The Breakthrough Devices Program is a voluntary program for certain medical devices that provide for more effective treatment or diagnosis of life-threatening or irreversibly debilitating diseases or conditions. The program offers manufacturers special opportunities to interact with FDA experts during the premarket review phase, which can help manufacturers receive feedback from the FDA and identify areas of agreement in a timely way. Manufacturers of devices selected for the program can also expect prioritized review of their submission. As of September 30, 2022, FDA had granted 728 Breakthrough Device designations.
In October 2017, FDA published the draft guidance “Breakthrough Devices Program,” finalized in December 2018, which laid out the policies by which FDA intended to implement the program. On October 21, 2022, FDA proposed new draft guidance that would add clarification to the December 2018 final guidance on how the Breakthrough Devices Program may be applicable to certain medical devices that promote health equity and the standard of evidence that FDA will require to support designation.
When weighing eligibility for the Breakthrough Devices Program, FDA is proposing a clarification regarding how to support meeting the “more effective” element of the standard, noting that it will consider the totality of available information regarding the device, including its potential for a clinically meaningful impact and its potential benefits and risks (emphasis added). According to the new draft guidance, when determining which medical devices are eligible for the Breakthrough Devices Program, FDA intends to consider “technologies and device features that may help to address health and/or health care disparities and promote health equity by providing for more effective treatment or diagnosis in populations that exhibit health and health care disparities.” The agency acknowledges the “urgent public health need for innovative technologies that help to reduce barriers to achieving health equity and help to improve health outcomes across diverse populations.”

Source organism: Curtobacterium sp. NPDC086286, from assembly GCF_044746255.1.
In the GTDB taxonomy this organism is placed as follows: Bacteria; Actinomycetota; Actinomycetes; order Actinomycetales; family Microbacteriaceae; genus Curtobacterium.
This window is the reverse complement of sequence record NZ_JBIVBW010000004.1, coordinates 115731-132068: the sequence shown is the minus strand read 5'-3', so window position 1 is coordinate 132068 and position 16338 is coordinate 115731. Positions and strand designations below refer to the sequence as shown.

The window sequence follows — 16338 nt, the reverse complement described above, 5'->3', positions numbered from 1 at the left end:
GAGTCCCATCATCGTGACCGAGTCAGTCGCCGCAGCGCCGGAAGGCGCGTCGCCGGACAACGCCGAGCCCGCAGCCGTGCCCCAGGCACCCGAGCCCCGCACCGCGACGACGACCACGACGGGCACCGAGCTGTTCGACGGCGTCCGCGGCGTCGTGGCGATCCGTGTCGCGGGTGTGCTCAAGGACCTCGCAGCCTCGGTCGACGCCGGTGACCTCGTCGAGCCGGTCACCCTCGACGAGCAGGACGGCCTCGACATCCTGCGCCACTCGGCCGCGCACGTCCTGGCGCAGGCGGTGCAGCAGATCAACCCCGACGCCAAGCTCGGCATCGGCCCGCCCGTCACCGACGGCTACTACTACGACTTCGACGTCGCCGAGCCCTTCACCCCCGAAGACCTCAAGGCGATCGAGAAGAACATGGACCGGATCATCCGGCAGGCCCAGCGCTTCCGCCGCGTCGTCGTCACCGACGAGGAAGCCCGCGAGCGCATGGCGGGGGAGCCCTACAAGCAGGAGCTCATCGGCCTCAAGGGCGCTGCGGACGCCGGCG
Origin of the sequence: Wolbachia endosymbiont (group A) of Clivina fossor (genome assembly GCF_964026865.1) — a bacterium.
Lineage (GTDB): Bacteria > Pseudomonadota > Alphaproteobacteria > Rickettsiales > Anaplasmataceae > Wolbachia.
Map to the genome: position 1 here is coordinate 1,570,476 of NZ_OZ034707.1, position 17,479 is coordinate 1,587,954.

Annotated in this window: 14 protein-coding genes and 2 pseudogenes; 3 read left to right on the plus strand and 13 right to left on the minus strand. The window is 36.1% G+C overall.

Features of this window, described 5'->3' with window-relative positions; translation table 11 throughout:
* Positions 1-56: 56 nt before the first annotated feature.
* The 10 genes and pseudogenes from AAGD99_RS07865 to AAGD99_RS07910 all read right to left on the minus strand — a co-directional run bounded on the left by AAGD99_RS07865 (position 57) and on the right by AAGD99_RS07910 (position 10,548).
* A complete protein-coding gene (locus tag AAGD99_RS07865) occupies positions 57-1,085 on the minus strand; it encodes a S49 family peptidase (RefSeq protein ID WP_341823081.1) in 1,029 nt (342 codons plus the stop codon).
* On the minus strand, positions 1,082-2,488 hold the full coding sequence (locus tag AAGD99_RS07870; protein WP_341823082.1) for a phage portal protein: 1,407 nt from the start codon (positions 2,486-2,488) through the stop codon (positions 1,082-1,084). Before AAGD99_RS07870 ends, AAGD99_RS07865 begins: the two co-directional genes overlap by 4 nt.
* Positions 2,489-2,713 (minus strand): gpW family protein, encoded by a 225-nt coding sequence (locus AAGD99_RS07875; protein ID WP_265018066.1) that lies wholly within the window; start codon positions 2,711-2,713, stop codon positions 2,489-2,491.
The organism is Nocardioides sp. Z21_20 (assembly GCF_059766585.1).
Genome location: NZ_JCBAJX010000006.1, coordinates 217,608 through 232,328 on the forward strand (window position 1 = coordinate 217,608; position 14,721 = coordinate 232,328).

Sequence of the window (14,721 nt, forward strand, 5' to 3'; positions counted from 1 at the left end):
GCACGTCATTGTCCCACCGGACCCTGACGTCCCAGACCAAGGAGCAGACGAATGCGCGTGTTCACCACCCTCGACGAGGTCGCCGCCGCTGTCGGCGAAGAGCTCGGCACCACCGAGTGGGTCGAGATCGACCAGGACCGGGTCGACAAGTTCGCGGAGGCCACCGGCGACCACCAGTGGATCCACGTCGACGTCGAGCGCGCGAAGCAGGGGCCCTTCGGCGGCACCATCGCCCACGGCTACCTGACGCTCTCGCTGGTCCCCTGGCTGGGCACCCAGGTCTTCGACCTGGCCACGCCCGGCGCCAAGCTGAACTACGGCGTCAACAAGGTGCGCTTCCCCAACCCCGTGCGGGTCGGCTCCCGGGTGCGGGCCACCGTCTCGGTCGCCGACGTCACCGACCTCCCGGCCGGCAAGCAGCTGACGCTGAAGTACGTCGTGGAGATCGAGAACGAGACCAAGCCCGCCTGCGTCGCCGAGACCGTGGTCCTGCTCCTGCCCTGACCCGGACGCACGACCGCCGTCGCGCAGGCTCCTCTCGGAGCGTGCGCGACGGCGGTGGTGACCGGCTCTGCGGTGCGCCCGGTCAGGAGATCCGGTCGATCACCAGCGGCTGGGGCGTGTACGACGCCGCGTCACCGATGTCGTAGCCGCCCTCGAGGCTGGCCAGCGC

Thus, FDA will be more likely to grant breakthrough device designation to “device features tailored to address characteristic differences, such as those arising from social factors, phenotypic variations, pathophysiology, and/or response to treatment, when evaluating if there is a reasonable expectation that the device may provide for more effective treatment or diagnosis as compared to the current standard of care, including the device’s potential to be more effective in certain populations,” the draft guidance says. In addition, breakthrough device designation is more likely to be granted to new devices that have the potential to offer a clinically meaningful impact through improved accessibility; for example, FDA may favor program eligibility for a medical device that includes user features that are adaptable or more easily used by diverse populations or allow for use in more diverse settings.
The draft guidance also specifies that certain non-addictive medical products to treat pain or addiction may be eligible for the Breakthrough Devices Program. Last, the new guidance adds clarification on when FDA may disclose information regarding submitted breakthrough device designation , noting that the agency generally will not disclose the existence of requests for Breakthrough Device designation and the associated decisions on such requests until the device receives marketing authorization.
Authored by Randy Prebula, Lina Kontos, and Blake Wilson